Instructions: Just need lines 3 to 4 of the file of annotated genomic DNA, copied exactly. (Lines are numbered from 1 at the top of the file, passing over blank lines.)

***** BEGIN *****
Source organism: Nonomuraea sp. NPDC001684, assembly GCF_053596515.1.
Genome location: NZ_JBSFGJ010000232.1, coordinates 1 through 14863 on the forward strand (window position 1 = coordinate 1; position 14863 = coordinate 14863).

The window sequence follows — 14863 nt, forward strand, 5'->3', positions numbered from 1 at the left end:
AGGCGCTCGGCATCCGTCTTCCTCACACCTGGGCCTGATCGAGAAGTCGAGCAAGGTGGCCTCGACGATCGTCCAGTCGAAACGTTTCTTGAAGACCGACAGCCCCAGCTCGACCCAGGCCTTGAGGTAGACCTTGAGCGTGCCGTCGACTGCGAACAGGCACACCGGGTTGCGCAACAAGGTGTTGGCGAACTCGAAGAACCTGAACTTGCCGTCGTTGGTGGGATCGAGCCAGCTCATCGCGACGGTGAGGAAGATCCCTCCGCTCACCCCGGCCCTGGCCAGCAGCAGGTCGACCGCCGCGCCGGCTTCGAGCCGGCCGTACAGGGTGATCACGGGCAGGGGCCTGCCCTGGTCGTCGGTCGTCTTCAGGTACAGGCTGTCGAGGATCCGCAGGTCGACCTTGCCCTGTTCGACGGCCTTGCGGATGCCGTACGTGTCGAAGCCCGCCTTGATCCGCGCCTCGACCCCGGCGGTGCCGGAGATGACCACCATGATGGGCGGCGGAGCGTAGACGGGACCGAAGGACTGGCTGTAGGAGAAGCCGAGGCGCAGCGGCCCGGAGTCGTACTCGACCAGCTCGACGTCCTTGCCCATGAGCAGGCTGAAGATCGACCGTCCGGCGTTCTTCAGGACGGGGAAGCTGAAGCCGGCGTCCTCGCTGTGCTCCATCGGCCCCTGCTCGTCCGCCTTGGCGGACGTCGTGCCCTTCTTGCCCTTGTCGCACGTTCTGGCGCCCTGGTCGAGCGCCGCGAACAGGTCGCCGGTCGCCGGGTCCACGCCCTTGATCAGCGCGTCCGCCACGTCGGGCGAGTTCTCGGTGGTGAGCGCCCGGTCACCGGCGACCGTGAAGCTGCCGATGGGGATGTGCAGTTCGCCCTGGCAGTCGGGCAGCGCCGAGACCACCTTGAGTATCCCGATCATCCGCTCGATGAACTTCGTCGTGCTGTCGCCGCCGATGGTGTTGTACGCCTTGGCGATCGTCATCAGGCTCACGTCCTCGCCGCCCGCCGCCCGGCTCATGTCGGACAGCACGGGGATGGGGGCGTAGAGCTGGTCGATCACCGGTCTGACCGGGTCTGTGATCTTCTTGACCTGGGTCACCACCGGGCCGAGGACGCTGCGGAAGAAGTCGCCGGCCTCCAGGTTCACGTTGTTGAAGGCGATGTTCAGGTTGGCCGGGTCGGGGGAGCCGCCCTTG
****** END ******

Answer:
The window sequence follows — 14863 nt, forward strand, 5'->3', positions numbered from 1 at the left end:
AGGCGCTCGGCATCCGTCTTCCTCACACCTGGGCCTGATCGAGAAGTCGAGCAAGGTGGCCTCGACGATCGTCCAGTCGAAACGTTTCTTGAAGACCGACAGCCCCAGCTCGACCCAGGCCTTGAGGTAGACCTTGAGCGTGCCGTCGACTGCGAACAGGCACACCGGGTTGCGCAACAAGGTGTTGGCGAACTCGAAGAACCTGAACTTGCCGTCGTTGGTGGGATCGAGCCAGCTCATCGCGACGGTGAGGAAGATCCCTCCGCTCACCCCGGCCCTGGCCAGCAGCAGGTCGACCGCCGCGCCGGCTTCGAGCCGGCCGTACAGGGTGATCACGGGCAGGGGCCTGCCCTGGTCGTCGGTCGTCTTCAGGTACAGGCTGTCGAGGATCCGCAGGTCGACCTTGCCCTGTTCGACGGCCTTGCGGATGCCGTACGTGTCGAAGCCCGCCTTGATCCGCGCCTCGACCCCGGCGGTGCCGGAGATGACCACCATGATGGGCGGCGGAGCGTAGACGGGACCGAAGGACTGGCTGTAGGAGAAGCCGAGGCGCAGCGGCCCGGAGTCGTACTCGACCAGCTCGACGTCCTTGCCCATGAGCAGGCTGAAGATCGACCGTCCGGCGTTCTTCAGGACGGGGAAGCTGAAGCCGGCGTCCTCGCTGTGCTCCATCGGCCCCTGCTCGTCCGCCTTGGCGGACGTCGTGCCCTTCTTGCCCTTGTCGCACGTTCTGGCGCCCTGGTCGAGCGCCGCGAACAGGTCGCCGGTCGCCGGGTCCACGCCCTTGATCAGCGCGTCCGCCACGTCGGGCGAGTTCTCGGTGGTGAGCGCCCGGTCACCGGCGACCGTGAAGCTGCCGATGGGGATGTGCAGTTCGCCCTGGCAGTCGGGCAGCGCCGAGACCACCTTGAGTATCCCGATCATCCGCTCGATGAACTTCGTCGTGCTGTCGCCGCCGATGGTGTTGTACGCCTTGGCGATCGTCATCAGGCTCACGTCCTCGCCGCCCGCCGCCCGGCTCATGTCGGACAGCACGGGGATGGGGGCGTAGAGCTGGTCGATCACCGGTCTGACCGGGTCTGTGATCTTCTTGACCTGGGTCACCACCGGGCCGAGGACGCTGCGGAAGAAGTCGCCGGCCTCCAGGTTCACGTTGTTGAAGGCGATGTTCAGGTTGGCCGGGTCGGGGGAGCCGCCCTTG